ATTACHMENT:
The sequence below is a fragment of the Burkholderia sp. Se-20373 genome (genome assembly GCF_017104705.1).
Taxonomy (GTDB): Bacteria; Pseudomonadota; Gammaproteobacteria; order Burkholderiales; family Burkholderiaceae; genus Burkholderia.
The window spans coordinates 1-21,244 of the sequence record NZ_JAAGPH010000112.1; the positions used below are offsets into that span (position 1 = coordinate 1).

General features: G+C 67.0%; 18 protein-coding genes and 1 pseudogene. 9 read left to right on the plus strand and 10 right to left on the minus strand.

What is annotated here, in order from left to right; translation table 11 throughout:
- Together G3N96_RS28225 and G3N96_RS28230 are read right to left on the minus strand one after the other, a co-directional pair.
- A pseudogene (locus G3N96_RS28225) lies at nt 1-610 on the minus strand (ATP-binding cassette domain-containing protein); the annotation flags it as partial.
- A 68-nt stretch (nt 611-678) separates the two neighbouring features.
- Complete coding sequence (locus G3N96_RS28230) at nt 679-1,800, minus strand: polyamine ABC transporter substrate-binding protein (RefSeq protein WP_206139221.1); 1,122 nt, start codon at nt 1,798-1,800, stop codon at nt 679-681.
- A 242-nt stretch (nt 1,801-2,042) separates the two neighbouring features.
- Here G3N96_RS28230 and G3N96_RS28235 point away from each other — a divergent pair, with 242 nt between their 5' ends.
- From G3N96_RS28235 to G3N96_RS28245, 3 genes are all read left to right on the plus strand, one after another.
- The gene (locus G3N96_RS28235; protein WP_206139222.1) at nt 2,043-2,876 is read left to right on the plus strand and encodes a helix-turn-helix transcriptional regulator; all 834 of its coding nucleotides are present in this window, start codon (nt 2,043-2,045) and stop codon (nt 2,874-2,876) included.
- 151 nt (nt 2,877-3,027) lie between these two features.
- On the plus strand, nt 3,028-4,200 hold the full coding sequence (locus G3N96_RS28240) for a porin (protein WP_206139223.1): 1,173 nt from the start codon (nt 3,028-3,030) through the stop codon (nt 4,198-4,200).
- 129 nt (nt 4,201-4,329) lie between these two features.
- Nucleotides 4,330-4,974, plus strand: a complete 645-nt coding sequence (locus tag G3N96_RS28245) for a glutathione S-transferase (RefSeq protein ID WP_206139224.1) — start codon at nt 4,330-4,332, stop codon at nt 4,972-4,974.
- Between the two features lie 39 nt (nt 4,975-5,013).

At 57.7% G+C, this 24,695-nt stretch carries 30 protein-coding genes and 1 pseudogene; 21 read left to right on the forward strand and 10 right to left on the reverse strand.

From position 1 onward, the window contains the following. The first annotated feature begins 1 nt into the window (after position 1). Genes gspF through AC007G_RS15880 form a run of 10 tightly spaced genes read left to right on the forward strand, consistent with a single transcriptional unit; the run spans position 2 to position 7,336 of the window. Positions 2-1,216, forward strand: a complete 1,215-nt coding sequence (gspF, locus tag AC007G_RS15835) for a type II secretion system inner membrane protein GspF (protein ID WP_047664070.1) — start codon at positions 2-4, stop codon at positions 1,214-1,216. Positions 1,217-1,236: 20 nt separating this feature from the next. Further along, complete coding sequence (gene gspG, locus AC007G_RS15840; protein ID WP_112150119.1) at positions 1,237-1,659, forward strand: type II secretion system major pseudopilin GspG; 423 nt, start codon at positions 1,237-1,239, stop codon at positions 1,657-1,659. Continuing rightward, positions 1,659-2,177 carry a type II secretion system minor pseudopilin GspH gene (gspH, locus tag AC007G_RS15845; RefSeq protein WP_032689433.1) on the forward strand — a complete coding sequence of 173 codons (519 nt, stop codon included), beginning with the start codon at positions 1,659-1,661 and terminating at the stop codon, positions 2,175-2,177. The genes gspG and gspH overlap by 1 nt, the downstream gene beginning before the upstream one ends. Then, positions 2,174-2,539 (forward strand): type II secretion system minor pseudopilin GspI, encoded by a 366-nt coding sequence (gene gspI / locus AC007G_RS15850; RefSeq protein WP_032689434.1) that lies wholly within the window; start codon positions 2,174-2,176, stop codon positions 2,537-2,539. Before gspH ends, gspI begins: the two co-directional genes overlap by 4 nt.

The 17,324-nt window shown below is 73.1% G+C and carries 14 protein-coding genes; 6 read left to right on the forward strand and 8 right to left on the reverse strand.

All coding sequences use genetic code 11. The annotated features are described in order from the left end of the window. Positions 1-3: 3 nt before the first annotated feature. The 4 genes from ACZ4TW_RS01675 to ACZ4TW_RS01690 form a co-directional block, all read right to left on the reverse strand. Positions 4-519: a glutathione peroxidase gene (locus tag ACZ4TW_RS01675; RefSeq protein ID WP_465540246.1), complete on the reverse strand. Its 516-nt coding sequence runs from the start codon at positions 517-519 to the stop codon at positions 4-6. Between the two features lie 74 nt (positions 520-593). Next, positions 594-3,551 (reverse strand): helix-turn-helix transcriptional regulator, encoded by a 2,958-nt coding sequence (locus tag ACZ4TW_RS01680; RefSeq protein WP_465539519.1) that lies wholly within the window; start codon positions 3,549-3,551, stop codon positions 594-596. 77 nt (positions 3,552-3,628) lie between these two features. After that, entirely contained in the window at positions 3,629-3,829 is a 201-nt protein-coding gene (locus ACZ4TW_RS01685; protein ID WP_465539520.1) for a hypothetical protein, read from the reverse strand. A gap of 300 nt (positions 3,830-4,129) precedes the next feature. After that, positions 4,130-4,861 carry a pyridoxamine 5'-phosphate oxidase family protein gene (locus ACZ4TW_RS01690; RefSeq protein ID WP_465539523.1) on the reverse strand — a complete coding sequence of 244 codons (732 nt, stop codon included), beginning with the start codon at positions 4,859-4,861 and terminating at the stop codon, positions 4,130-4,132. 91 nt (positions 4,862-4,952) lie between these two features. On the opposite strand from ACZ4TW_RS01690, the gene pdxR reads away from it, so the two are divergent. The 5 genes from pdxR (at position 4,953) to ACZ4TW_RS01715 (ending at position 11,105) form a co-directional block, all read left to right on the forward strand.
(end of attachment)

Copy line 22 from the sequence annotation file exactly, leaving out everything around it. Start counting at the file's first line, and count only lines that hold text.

All coding sequences use genetic code 11. The annotated features are described in order from the left end of the window. Positions 1-3: 3 nt before the first annotated feature. The 4 genes from ACZ4TW_RS01675 to ACZ4TW_RS01690 form a co-directional block, all read right to left on the reverse strand. Positions 4-519: a glutathione peroxidase gene (locus tag ACZ4TW_RS01675; RefSeq protein ID WP_465540246.1), complete on the reverse strand. Its 516-nt coding sequence runs from the start codon at positions 517-519 to the stop codon at positions 4-6. Between the two features lie 74 nt (positions 520-593). Next, positions 594-3,551 (reverse strand): helix-turn-helix transcriptional regulator, encoded by a 2,958-nt coding sequence (locus tag ACZ4TW_RS01680; RefSeq protein WP_465539519.1) that lies wholly within the window; start codon positions 3,549-3,551, stop codon positions 594-596. 77 nt (positions 3,552-3,628) lie between these two features. After that, entirely contained in the window at positions 3,629-3,829 is a 201-nt protein-coding gene (locus ACZ4TW_RS01685; protein ID WP_465539520.1) for a hypothetical protein, read from the reverse strand. A gap of 300 nt (positions 3,830-4,129) precedes the next feature. After that, positions 4,130-4,861 carry a pyridoxamine 5'-phosphate oxidase family protein gene (locus ACZ4TW_RS01690; RefSeq protein ID WP_465539523.1) on the reverse strand — a complete coding sequence of 244 codons (732 nt, stop codon included), beginning with the start codon at positions 4,859-4,861 and terminating at the stop codon, positions 4,130-4,132. 91 nt (positions 4,862-4,952) lie between these two features. On the opposite strand from ACZ4TW_RS01690, the gene pdxR reads away from it, so the two are divergent. The 5 genes from pdxR (at position 4,953) to ACZ4TW_RS01715 (ending at position 11,105) form a co-directional block, all read left to right on the forward strand.